A SYMPHONY IN AQUAMARINE
By MICHAEL PERKINS
A DRIVE DOWN OCEAN AVENUE IN SANTA MONICA, CALIFORNIA, directly opposite the town’s fabled Pacific Park (and that glorious neon pier entrance), is usually a slow and stately one, given the nonstop traffic along the city’s main artery, which is itself a major link to the Pacific Coast Highway. The streets are regularly clogged with visitors, a given in a city that, only a hundred years ago, was a sleepy bedroom community far enough away from Hollywood Proper to be thought of as an exclusive (and slightly shady) getaway for the rich and famous.
The Georgian Hotel, Santa Monica, California, July 3, 2021
One of SM’s most venerable architectural citizens is the gloriously Deco-rative Georgian Hotel, which, during the waning days of Prohibition, gained notoriety as a glamorous go-to for those seeking a little under-the-table taste. In the California of the late 1920’s, Santa Monica was still not long past its days as a tiny Chinese-Japanese fishing village, with the site of the hotel surrounded by a small forest, and….not much else. The Georgian’s formal 1933 opening coincided with the return of legal liquor, which confirmed its status as a chic retreat for the film community, with the likes of Clark Gable and Carole Lombard enjoying the ocean views alongside occasional clandestine stays from Al Capone and Bugsy Siegel. The hotel came to be the visual signature of the town’s full entry into the 20th century, and of the non-stop westward sprawl from L.A. that would continue to transform the waterfront for decades to come. By 2000, this elegant symphony in aquamarine attained monument status, and underwent a multi-million dollar restoration, guaranteeing its survival to the present day.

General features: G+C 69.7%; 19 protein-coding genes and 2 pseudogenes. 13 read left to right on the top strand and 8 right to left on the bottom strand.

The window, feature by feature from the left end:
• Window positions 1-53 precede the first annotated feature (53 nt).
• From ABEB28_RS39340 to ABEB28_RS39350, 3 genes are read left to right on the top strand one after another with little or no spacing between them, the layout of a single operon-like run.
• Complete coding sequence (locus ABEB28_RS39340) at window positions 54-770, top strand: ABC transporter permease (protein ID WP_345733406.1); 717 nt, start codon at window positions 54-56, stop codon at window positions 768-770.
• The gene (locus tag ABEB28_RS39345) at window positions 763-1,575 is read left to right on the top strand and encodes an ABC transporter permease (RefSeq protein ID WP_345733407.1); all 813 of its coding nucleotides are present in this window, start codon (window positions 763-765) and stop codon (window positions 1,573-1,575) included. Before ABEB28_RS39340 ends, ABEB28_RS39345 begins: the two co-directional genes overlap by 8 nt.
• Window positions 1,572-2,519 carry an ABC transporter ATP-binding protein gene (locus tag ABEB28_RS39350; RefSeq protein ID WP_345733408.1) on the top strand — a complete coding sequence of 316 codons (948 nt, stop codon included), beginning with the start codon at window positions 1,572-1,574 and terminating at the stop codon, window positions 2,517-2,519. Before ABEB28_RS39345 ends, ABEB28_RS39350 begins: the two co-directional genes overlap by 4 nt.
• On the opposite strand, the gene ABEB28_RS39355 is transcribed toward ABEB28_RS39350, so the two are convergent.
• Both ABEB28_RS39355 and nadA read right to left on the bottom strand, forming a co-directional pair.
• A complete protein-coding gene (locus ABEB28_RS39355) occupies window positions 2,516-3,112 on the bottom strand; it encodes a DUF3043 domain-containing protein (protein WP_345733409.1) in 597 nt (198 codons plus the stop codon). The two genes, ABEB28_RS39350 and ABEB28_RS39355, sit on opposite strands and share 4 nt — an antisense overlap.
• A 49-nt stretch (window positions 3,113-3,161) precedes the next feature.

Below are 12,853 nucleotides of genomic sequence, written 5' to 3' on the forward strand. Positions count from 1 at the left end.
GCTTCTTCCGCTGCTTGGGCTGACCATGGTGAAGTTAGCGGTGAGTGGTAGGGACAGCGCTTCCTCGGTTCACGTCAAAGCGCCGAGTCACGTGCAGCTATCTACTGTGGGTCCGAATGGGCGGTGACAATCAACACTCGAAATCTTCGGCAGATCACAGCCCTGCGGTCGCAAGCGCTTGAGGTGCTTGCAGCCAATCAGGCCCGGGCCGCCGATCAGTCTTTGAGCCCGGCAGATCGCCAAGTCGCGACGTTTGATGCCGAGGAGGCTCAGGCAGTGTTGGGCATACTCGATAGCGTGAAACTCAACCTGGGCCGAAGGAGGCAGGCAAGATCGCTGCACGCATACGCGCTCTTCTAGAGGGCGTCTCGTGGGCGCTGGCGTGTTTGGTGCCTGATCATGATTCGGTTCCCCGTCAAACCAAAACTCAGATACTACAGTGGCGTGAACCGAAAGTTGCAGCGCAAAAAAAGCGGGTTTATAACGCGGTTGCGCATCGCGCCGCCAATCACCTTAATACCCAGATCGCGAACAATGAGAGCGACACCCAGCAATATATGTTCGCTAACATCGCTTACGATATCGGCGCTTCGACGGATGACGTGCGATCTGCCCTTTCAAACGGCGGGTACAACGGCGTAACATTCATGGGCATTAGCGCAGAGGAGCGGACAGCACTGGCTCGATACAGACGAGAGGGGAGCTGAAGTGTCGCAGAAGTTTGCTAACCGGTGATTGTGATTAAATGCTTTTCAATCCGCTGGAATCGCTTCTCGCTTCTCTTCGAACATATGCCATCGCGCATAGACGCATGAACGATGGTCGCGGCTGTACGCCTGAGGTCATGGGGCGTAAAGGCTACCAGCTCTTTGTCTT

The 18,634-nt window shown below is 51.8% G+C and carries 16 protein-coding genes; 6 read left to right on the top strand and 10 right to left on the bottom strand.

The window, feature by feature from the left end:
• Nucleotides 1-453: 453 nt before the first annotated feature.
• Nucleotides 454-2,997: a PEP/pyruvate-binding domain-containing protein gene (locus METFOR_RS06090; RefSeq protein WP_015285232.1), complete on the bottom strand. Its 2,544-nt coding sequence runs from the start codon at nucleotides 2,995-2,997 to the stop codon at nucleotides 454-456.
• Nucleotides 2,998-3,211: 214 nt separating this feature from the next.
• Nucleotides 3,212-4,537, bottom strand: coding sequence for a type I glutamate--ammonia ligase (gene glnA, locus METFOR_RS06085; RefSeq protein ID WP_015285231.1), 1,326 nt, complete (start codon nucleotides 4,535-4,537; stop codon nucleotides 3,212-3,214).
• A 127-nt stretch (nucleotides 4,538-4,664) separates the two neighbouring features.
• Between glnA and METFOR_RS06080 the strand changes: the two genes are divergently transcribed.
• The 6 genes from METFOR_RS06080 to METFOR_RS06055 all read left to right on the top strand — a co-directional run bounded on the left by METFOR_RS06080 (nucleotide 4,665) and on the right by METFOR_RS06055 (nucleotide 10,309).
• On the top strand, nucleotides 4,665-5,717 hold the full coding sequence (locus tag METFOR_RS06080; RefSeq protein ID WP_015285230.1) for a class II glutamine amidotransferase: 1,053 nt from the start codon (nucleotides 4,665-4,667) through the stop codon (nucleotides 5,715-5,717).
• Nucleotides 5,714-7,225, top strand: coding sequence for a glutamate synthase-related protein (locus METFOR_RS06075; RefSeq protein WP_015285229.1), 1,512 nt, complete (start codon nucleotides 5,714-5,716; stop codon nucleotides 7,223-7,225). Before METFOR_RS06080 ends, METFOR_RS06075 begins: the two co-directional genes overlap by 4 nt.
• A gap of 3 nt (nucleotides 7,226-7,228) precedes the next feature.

Photographing what I call a First-Tier-Postcard attraction, a place that everyone feels they simply must check off their bucket lists, doesn’t often result in anything new being done, beyond merely recording one’s “take” of it. In some ways, famous places are the most challenging things to shoot, since you’re in competition with the entire world in your desire to say something personal or unique. But, as this summer marks almost twenty years since the last time I photographed the Georgian, I recently approached the task with as much “just do it” zen energy as possible. It continues to delight and fascinate me with its quiet elegance, and its ability to evoke a world that has largely vanished, even as it’s been joined by other brighter, brassier neighbors over the years. Sometimes it’s just a privilege to be standing where so much magic has happened, and to take comfort that, to a degree, some of the old spell persists.